Branding the Budding Marijuana Industry

The marijuana industry has exploded since the legalization of the plant for medical use (and recreational use in states like Colorado and Washington). There are currently twenty eight states that have legalized the use of marijuana for medical purposes and eight of them and Washington, D.C. have also approved recreational use. The rush to enter this vast new market has resulted in an explosion of dispensaries and the market value in 2016 was estimated at 7.1 billion dollars. In 2015 in Colorado alone, sales of recreational and medical marijuana totaled 996 million dollars.

Yet, the industry is hamstrung. On a federal level, marijuana is still classified as a Schedule I drug, meaning that the Controlled Substances Act considers it to be void of any medical benefits. This has caused legitimate marijuana businesses in legalized states to encounter branding issues as they attempt to act like legitimate businesses. Federal trademarks, for example, cannot be awarded to businesses that grow or distribute marijuana. Yet the ability of firms in this market to distinguish themselves from their competition and protect their unique image in an ever-growing throng of dispensaries is crucial. So, in an industry that is only going to grow faster as more states move towards legalization, how can firms take the important steps to branding themselves?

Some have taken the route of deception. In a 2016 Trademark Trial and Appeal Board decision, a Washington-based retailer attempting to secure a federal trademark for the name “Herbal Access” was denied on the grounds that it sold marijuana. Yet the retailer did not come clean about that. Instead, it tried to conceal the fact that it sold marijuana and labelled itself as an “herb store”. This was seen through immediately and the retailer did not obtain the desired trademark. Furthermore, more legal issues emerged later on because of the store’s insistence on lying about its true nature despite advertising the sale of marijuana on its official website. Trademarks have been denied based on implications made that either there is no sale of marijuana when there actually is, or even that there is sale of marijuana when there really isn’t.

For entrepreneurs attempting to tap the marijuana market, the short run is important to consider. For now, marijuana is not legalized at the federal level, and so marketing must be contained within states where it is. It is advisable that businesses simply register marijuana-related aspects of their brand under state law.


Connors, Tiffany Scott, and David Spellman. “Branding Marijuana Businesses: Lessons Learned From In Re Morgan Brown.” The Licensing Journal. Vol. 36. New York: Aspen, 2016. 5. Web. 22 Mar. 2017.


Why Uber Could be Headed for Failure

The rideshare company Uber took losses of 1.2 billion dollars in just the first half of 2016. This loss may come as a surprise to many people. Uber was founded in 2009 and has since become a hugely popular service, now available in two hundred and nine cities across the United States and in eighty one countries. The company was reported to be worth 62.5 billion dollars in 2016, making it worth more than General Motors Co. and Ford as well as eighty percent of the S&P 500. Yet still many are saying that Uber is destined to fail, that its losses sustained in 2016 are only the beginning. How could that be?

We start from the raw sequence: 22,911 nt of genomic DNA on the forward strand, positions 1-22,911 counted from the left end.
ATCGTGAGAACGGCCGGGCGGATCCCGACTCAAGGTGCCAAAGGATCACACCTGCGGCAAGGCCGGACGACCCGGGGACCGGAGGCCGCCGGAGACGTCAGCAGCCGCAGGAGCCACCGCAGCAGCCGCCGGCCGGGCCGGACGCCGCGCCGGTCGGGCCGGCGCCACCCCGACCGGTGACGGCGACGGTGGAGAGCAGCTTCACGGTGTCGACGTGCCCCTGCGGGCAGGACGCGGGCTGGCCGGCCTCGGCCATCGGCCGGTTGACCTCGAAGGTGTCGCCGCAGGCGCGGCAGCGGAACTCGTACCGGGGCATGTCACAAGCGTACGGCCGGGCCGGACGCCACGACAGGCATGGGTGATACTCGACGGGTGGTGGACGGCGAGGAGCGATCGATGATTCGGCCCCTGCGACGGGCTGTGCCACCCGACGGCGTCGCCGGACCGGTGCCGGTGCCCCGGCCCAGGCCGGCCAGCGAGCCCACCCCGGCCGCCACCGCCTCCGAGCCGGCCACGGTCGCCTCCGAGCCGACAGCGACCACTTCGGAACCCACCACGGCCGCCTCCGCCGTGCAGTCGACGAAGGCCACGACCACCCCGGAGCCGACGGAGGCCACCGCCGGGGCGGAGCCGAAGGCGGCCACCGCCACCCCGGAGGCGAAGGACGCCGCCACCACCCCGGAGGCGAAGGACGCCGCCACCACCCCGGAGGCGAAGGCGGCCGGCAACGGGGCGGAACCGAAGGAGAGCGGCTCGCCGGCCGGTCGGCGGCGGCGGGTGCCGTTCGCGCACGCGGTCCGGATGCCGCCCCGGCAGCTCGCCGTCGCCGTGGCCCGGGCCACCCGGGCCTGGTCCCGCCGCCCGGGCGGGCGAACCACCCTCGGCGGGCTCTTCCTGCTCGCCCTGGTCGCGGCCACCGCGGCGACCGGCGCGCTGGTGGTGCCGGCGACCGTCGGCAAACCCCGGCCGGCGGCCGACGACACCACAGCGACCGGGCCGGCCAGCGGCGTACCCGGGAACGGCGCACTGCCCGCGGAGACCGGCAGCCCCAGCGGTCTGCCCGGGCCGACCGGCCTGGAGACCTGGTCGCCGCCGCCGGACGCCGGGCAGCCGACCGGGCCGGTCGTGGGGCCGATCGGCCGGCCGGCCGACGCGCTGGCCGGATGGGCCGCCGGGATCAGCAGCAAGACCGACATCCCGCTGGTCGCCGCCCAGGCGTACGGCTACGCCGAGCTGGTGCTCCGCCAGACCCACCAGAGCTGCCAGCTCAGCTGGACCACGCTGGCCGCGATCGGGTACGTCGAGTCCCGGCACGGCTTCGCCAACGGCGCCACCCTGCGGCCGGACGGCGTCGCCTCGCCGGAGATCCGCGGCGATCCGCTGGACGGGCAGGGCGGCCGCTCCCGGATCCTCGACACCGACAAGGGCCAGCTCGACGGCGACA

To start, some view Uber as being in a high expense/high capital business. In order to have enough drivers it must hire people who do not have cars. According to Erik Gordon, a professor at the University of Michigan’s Ross School of Business, this means that Uber has to finance the purchase of cars for these drivers and it ends up racking up high expenses in the process. Uber doesn’t simply buy cars and ship them out, however. New drivers in need of a car can make use of various partnerships Uber has to rent, lease, or buy a car of their own. Uber recently partnered with GM’s new ride sharing service, Maven, which will allow Uber drivers to rent and use cars flexibly on a weekly basis.

A larger concern that seems to be shared more widely is that Uber is operating in a market without any barriers to entry. Uber’s product is an app, one which already has been successfully duplicated. It has already seen the downside here in the emergence of its largest competitor, Lyft. In this market consumers are looking for a ride that is cheap, fast, and lacking the unpleasant aspects sometimes found using a taxi service. That means there are few things that can set firms apart in the ride sharing business. Uber can try to be faster and provide a more pleasant experience, but these factors are largely dependent on the drivers they hire, all of whom work to the beat of their own drums (one of the reasons people are drawn to drive for Uber). That just leaves the price factor. Uber can lower their fares and try to attract more customers away from their ride sharing competitors and taxis, and they have done so multiple times now. This creates a bit of a vicious circle, however. Uber’s competitors can only respond by dropping their rates to match or beat Uber’s. In this back and forth, rates would eventually drop to merely equal costs (mostly made up of fuel costs).

According to Dr. Joe Sulmona, a transportation strategist and economist based in Vancouver, this “destructive competition” could spell huge trouble for firms like Uber. Destructive competition drives prices so low, at some point it comes apart because people can’t make a living at it, he says. If this happens, Uber will lose drivers and those that remain will have very little incentive to operate with any safety or reliability. Once it becomes clear to consumers that Uber is not to be trusted, that will spell the end.